CS Lewis noted that we do not have the option of having no doctrine or no dogma. If we do not have good theology, we will not have none, we will have bad theology.
When I became a born-again evangelical Christian among the Jesus freaks in the late 70's, there was a dominant political idea that America had always been a Christian nation, however imperfectly, and chosen for some special task in the world. There was a wide variety of belief along these lines, but it was generally characterised by 1) noting the deep Christian faith of some of the colonists and founders, and their intentionality in applying Biblical principles to government, 2) application of God's promises to Israel as applicable to any modern nation which chose to embrace them, meaning basically America, and 3) the reflection of this, that God might cease to protect a nation which did not follow His laws.
Even without having studied this, I was suspicious, and grew to dislike it more as the years passed. I got pretty tired of hearing the verse "If my people, who are called according to my name..." Nonetheless, I learned a lot from it. Of the two competing America as Savior/America as Oppressor myths that continue to dominate our discussions, I had moved to the Oppressor Lite viewpoint as far back as 8th grade, which only intensified through highschool and college (though W&M was a fairly nonpolitical school then). Finding that American exceptionalism, even if some folks exaggerated it, had some powerful evidence behind it, and was not merely a lie told to elementary school students, was a wonderful counterweight to the tired cynicism of the humanities and college popular culture.* Compared to everyone else, America had indeed done some remarkable things, which the rest of the Anglosphere imitated shortly.
Still, there was something deeply wrong general premise. I generally just let it slide with most folks, but among those I thought could hear it, I leaned in a bit. It was a bit of a balancing act, because there was always plenty of clergy and reflexive liberals of the laity in the mainstream who had come under the Oppressor Lite spell and needed to be leaned against in the other direction. Especially tough when you've got some of each in the audience. Yet in both cases, I always thought of it as an extra. Politics was important in that it is the acting out of our faith on a societal level, but really, when you push it, Jesus didn't talk about it much, nor did Peter, Paul, John, Luke, or James. The expansion of Christian principles into ruling and governing principles came later - into towns and districts in the 3rd C, then nations and empires in the 4th.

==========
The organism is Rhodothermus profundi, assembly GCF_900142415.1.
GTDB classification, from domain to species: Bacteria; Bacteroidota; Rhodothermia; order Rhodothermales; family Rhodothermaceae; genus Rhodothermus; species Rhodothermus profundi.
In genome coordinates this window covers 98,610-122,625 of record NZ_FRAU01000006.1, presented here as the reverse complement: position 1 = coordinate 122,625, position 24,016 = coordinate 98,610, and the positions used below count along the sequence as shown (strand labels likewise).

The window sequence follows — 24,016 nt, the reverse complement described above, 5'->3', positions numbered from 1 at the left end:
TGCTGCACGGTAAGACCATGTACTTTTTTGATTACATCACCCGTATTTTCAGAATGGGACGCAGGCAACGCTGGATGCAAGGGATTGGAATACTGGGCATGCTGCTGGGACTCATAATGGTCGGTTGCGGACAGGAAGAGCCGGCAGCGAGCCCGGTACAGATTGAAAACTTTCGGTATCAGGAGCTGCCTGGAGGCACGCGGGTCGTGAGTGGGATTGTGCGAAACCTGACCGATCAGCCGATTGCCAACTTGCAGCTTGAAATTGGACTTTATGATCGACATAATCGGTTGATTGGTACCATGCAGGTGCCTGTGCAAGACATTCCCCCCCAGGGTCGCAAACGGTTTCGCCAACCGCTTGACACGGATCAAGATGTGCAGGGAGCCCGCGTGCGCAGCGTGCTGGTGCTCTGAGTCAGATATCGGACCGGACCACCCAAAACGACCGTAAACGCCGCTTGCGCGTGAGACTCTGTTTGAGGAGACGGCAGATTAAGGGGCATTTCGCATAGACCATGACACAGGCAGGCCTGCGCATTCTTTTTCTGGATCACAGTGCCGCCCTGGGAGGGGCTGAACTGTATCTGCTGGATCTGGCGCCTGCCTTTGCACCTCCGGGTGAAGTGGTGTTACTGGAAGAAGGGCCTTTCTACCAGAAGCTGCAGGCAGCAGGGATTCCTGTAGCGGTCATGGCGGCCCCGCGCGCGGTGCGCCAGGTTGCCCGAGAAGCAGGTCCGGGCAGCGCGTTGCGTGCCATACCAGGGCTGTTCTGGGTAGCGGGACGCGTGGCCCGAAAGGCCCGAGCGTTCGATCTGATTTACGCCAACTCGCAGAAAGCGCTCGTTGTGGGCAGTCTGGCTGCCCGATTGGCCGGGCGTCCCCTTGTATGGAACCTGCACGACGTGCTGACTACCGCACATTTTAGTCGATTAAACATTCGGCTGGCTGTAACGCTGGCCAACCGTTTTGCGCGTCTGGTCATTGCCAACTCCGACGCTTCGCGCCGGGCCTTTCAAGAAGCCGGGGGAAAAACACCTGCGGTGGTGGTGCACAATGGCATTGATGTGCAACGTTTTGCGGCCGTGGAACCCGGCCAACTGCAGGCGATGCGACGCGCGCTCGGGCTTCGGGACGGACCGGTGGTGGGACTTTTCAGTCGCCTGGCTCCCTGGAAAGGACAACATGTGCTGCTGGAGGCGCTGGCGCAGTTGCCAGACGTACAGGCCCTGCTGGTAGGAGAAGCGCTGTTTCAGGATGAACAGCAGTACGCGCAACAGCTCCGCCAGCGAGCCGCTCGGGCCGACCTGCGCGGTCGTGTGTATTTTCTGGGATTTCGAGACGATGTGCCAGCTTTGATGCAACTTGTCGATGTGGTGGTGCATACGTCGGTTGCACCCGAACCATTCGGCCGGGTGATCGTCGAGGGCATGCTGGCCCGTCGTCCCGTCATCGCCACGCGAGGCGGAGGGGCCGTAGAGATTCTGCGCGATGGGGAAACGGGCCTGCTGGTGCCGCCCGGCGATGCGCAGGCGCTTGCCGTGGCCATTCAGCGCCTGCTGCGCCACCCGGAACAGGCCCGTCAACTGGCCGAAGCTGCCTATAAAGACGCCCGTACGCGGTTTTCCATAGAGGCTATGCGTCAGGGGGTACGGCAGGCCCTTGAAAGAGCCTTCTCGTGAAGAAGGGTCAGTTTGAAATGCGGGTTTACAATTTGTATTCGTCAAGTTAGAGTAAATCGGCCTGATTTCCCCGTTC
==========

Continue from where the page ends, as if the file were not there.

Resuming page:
It was not ever thus in America. The idea of New Eden and special dispensation in the New World had been present since the beginning, but it was never universal, and it was quite uncommon among evangelicals and fundamentalists from 1900 until 1970 or so. America was considered a nice place with religious freedom, but ultimately just as much a part of the worldly world as the lands left behind. There are still denominations, especially heterodox ones, which teach that. Only recently - perhaps as a countermovement to the Protestant clergy deciding quietly in the 1920's and 30's, then noisily in the 1960's, that Jesus was really about socialism - did an evangelical American exceptionalist bloc develop.
I treated it as a small thing, but now it is bearing bitter fruit. Good, decent people are insisting that God is calling them to take a stand to make America reflect Christian values, believing they must not take photographs or bake cakes for gay weddings, or refusing to issue marriage licenses for same. Their courage is greater than mine, and they believe they are protecting even those who vilify them by their actions. I pray that their reward in heaven is great, even as God smiles and says "that was not where your energy should have gone." Even as I think them wrong, I see that I am not quite worthy to even mention it to them.
But the theology is wrong. There is not good scriptural evidence that God offers this Chosen People deal to any nation, perhaps not even Israel anymore. The Church, the Christian community is the new tribe, and nations are merely a way that we organise things for ourselves.
*That album was actually a watershed event for me. Just hearing the title caused me to suspect that I gotten to some ridiculous exaggerated point. The gradual rising of Tolkien, Lewis, and the Arthurian legends in my dual, non-integrated outlook seemed increasingly sensible.